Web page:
China: A great opportunity for Canadian agriculture


With 1.38 billion people and a growing economy, it’s impossible to ignore the opportunity in exporting to China. But the opportunity is not without obstacles, with concerns about the communist country’s process for regulatory approval, human rights, and lack of accountability in protecting intellectual property rights.

The Hon. Stockwell Day was Canada’s Minister of International Trade from 2008 to 2010. He was also Minister Responsible for the Asia Pacific Gateway and is frequent visitor to China, an advisor on Canada-China issues and currently vice-chair of the Canada-China Business Council board of directors. Day was a keynote speakers at the GrowCanada conference in Calgary this week, sharing his perspectives on China, and what he believes Canadian agriculture must do to take advantage of the tremendous promise China holds.

You can hear the entire discussion by listening to the Nov 29th episode of RealAg Radio (conversation with Stockwell Day begins at the 40 min mark.)

Below is a summary of the discussion.

Why is trade with China so attractive for Canadian agriculture?

Stockwell Day: “China has been the most amazing economic growth story globally in modern history… it is utterly staggering in the last 10-15 years. The opportunities are huge for Canada and Canadian agriculture.”

Should we pursue free trade with China?

“Definitely should. Other countries are lined up with China, and getting opportunities that are great for mutual prosperity. I’m hoping, even at the political level, we don’t see this as a partisan or political issue. I encourage the Prime Minister to be doing this….Why would you not want to be engaged with a billion people who happen to like Canada?”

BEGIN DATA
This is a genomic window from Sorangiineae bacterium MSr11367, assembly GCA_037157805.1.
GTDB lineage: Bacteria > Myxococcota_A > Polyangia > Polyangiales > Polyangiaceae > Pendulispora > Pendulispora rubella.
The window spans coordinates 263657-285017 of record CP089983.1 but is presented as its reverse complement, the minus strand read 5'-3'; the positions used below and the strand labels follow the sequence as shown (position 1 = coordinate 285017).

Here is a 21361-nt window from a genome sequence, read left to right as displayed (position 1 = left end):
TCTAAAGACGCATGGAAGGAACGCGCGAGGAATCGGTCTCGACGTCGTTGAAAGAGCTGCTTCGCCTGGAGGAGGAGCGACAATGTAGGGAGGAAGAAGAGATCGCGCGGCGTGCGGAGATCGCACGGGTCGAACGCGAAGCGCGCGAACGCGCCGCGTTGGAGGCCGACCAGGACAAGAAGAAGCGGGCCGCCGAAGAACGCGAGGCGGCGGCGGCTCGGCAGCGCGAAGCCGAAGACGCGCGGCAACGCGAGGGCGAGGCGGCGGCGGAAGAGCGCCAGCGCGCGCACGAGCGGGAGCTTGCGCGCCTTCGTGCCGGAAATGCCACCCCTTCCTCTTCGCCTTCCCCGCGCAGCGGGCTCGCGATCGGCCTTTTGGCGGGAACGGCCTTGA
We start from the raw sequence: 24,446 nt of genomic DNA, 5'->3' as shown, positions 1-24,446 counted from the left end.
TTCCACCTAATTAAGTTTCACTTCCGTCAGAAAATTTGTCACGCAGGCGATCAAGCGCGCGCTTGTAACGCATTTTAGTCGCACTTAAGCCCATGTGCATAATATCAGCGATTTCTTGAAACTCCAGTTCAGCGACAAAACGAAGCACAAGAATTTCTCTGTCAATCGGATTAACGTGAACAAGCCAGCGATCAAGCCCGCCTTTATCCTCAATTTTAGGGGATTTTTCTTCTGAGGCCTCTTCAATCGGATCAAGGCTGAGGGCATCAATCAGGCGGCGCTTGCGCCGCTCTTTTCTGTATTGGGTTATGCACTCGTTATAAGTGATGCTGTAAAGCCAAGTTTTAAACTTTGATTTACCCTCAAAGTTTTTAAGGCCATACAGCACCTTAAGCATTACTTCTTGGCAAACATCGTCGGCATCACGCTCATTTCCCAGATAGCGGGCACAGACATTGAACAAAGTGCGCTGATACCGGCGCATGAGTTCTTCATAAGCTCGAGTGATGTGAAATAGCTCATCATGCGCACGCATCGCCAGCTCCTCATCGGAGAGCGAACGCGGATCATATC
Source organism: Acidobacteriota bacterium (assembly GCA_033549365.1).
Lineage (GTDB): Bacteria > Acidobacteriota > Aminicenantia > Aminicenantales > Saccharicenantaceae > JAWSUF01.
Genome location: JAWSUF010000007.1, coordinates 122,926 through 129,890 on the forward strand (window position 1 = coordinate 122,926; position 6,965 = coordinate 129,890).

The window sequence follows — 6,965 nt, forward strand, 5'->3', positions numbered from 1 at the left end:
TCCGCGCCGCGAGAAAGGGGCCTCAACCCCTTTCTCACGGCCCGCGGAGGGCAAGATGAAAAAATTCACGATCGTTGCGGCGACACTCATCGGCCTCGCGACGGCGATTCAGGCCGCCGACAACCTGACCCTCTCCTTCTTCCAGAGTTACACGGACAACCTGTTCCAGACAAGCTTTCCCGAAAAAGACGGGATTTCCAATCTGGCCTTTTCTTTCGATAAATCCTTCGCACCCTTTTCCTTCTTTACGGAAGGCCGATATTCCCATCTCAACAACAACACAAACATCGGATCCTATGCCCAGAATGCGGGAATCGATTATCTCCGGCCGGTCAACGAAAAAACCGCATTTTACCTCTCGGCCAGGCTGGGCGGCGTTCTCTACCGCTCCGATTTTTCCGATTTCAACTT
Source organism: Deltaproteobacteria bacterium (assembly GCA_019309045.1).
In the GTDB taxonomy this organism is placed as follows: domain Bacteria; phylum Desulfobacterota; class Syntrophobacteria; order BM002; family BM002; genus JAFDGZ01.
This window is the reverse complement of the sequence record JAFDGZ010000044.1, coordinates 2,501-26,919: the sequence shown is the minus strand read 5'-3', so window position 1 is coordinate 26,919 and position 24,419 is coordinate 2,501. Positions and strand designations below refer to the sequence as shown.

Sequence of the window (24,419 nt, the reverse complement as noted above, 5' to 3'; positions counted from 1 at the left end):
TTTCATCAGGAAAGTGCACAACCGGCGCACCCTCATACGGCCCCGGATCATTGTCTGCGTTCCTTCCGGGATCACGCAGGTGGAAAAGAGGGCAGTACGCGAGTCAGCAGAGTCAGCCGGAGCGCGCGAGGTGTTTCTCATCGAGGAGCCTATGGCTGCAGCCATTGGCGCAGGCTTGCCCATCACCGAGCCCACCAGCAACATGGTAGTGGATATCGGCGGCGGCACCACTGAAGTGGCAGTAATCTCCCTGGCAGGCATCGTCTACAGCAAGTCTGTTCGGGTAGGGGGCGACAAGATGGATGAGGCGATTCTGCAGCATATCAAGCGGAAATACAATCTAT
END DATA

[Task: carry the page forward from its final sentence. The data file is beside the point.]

What about intellectual property and human rights concerns?

“Good concerns and valid concerns. That’s why it’s even more important that we have structured agreements with them…an agreement that causes both sides to sign on to agreed principles on how you do business…We need ways to hold each other to account, including when China talks to us about human rights, there are issues they will raise. We do that in a constructive way.

“If we struck off the list every country that we deal with now that also has internal problems, it would be a very small group that we would be dealing with.”

Have shaky NAFTA negotiations given us new motive to diversify the Canadian trade portfolio?

“In some ways, we are the envy of the world, that we are attached to the hip to the largest economy in the world… it opens a nation that is in terms of population three or four times the size of the U.S. with consumers looking to buy what we have. Some of the adversity on trade with the U.S. is actually a motivator for us to look to Asia.”

Does Canada have a favourable position with China?

There is a mutual respect between our two countries, says Day. “It goes beyond business. There’s such a a large Chinese-Canadian population that has grown in Canada for 150 years. There are many natural alliances that are built on family and trade of education programs. If we look back we were allied with China as far back as the Second World War. We have many historical alliances already in place.”

Is China really concerned about the environment?

“Overall, the political direction in China, the economic and technological direction, is clearly to want to be more green…They are concerned about pollution levels in a city like Beijing. They really want to reduce the problems they have environmentally…That’s why we’re seeing tremendous opportunity for green tech companies in Canada. Their concern is real. They admit very clearly on the energy side that over 50 percent of all their energy comes from coal. They want to move away from that…that’s why I’m encouraging our political leaders to be more constructive on things like approving natural gas, which is a far better alternative for China… China wants to move ahead. We have the opportunity to help them do that.”

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